The Financial Times has a great profile of William Oglethorpe of Kappacassein Dairy, one of the first true modern urban cheesemakers in London (and probably any city, for that matter). This man is my role model! :
Twice a week at 4.30am Bill Oglethorpe leaves his flat in Streatham, London and drives for 50 minutes to an organic farm outside Sevenoaks in Kent. When he arrives the cows have just finished milking. He unloads his squat 20l aluminium churns and pours a little of his fermented milk starter into the bottom of each one. The milk comes straight out of a tank in the milking parlour, through a pipe and into the churn at the temperature it leaves the cow’s body: 30C. Bill fastens on the lids, heaves the churns into the back of the van and heads off to his Kappacasein Dairy in Bermondsey. In just a few hours the milk in the churns will have been transformed into five fat wheels of cheese. Bermondsey Hard Pressed cheese goes from udder to a recognisable cheese in a little over seven hours.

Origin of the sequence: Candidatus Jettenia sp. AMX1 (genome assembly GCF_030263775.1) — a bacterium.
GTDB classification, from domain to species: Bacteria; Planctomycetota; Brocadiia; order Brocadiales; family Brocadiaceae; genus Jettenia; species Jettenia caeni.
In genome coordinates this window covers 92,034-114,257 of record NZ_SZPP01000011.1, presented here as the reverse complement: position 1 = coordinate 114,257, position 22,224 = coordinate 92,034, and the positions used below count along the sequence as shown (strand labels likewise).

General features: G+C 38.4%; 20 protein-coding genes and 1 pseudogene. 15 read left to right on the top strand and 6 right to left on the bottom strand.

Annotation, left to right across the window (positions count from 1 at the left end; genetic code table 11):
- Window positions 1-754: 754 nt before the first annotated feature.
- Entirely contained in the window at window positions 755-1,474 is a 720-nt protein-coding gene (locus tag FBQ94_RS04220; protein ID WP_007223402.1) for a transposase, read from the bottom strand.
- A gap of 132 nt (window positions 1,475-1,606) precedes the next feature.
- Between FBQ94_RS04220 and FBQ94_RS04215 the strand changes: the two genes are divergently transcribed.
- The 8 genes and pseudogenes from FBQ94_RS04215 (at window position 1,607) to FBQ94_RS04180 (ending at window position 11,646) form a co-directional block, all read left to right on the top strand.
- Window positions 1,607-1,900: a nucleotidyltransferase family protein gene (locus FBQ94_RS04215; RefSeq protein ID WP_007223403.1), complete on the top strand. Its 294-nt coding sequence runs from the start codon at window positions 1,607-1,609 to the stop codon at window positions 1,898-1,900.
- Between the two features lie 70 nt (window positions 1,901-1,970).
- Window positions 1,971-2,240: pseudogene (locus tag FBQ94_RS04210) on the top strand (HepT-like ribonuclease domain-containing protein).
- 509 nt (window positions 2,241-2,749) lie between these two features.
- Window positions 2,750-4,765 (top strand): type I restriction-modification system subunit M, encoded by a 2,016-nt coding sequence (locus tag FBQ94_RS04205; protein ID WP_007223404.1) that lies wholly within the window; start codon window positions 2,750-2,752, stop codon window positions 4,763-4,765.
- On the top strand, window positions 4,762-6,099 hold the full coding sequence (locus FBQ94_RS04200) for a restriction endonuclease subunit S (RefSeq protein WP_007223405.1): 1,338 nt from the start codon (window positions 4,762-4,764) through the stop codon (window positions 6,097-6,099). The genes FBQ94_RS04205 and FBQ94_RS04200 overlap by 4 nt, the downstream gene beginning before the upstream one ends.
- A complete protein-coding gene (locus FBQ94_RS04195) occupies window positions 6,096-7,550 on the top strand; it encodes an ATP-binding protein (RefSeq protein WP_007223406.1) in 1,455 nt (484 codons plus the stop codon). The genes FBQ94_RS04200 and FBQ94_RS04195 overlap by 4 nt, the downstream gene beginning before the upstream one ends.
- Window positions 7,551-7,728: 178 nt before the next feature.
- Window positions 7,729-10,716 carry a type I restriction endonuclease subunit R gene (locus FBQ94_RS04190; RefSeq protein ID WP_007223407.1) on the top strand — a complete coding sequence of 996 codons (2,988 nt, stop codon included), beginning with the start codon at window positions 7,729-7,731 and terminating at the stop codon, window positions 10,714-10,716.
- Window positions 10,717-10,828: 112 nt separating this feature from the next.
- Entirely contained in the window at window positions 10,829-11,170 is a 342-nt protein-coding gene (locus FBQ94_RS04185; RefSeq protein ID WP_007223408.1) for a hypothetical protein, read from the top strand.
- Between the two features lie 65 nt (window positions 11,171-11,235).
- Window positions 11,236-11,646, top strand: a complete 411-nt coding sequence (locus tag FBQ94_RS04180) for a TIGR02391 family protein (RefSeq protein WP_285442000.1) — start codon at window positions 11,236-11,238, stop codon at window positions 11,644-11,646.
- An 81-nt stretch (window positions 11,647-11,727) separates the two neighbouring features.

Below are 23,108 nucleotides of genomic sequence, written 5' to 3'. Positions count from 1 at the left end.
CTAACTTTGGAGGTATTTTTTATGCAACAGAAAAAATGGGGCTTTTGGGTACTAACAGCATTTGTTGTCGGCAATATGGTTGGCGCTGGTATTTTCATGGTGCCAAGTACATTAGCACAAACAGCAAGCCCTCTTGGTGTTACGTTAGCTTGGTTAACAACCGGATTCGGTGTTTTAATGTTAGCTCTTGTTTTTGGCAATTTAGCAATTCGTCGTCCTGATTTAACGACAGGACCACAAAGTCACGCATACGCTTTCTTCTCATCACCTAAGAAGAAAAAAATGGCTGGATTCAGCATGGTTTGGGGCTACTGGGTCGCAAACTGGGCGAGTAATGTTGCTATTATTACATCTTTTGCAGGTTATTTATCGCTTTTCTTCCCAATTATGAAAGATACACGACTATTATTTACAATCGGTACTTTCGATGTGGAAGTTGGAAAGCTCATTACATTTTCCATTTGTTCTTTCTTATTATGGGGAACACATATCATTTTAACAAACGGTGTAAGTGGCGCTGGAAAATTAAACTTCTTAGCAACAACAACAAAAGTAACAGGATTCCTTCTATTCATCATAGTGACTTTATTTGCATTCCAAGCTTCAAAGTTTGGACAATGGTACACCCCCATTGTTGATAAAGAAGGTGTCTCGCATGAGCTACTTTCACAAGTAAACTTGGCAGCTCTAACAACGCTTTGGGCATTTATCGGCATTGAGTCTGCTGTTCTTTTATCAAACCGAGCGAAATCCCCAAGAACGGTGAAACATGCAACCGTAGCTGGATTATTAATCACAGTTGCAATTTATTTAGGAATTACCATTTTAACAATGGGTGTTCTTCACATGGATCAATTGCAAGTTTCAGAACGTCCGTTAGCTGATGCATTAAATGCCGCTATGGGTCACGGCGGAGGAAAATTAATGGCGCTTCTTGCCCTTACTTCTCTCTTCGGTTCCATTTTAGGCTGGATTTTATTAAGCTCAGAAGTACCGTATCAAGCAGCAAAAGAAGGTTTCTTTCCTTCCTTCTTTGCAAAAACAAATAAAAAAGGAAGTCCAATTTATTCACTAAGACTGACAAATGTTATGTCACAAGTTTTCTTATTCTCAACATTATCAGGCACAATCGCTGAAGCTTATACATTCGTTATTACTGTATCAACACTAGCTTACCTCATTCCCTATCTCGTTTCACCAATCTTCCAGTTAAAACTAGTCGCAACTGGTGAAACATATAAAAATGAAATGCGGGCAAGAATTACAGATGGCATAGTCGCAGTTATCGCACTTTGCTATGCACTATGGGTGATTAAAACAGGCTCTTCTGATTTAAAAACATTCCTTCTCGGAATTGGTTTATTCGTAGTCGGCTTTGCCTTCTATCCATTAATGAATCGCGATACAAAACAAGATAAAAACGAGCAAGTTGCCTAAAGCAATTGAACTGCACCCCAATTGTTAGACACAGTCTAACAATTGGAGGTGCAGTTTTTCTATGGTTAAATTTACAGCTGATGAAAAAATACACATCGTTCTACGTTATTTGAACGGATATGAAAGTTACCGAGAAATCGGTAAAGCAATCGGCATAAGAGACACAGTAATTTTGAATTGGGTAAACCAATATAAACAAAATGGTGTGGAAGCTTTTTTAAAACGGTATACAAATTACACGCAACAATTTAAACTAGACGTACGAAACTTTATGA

Cheese makers perform a daily alchemy, turning a perishable ingredient – milk – into something durable, storable and dense with protein: cheese. But to be a cheese maker you must rise, like Bill, before dawn to fetch your milk – and not just any milk. The French cheesemonger, Pierre Androuët talks about cheese having a cru, or growth, just like wine. Instead of the quality of the grape, it is the milk that is the first (and possibly the most fundamental) thing a cheese maker must get right.
William Oglethorpe sounds like a very English name, but this cheese maker is a Frenchman raised in Tanzania and Switzerland, where he learnt his craft in the Swiss Alps. The simple way cheese was made there (by heating raw milk) appealed to him, as did the relatively small amount of equipment needed. I join him as he starts work on the first cheese of the day, similar to an Alpine Tomme de Montagne.
(Photos ©2013 Financial Times)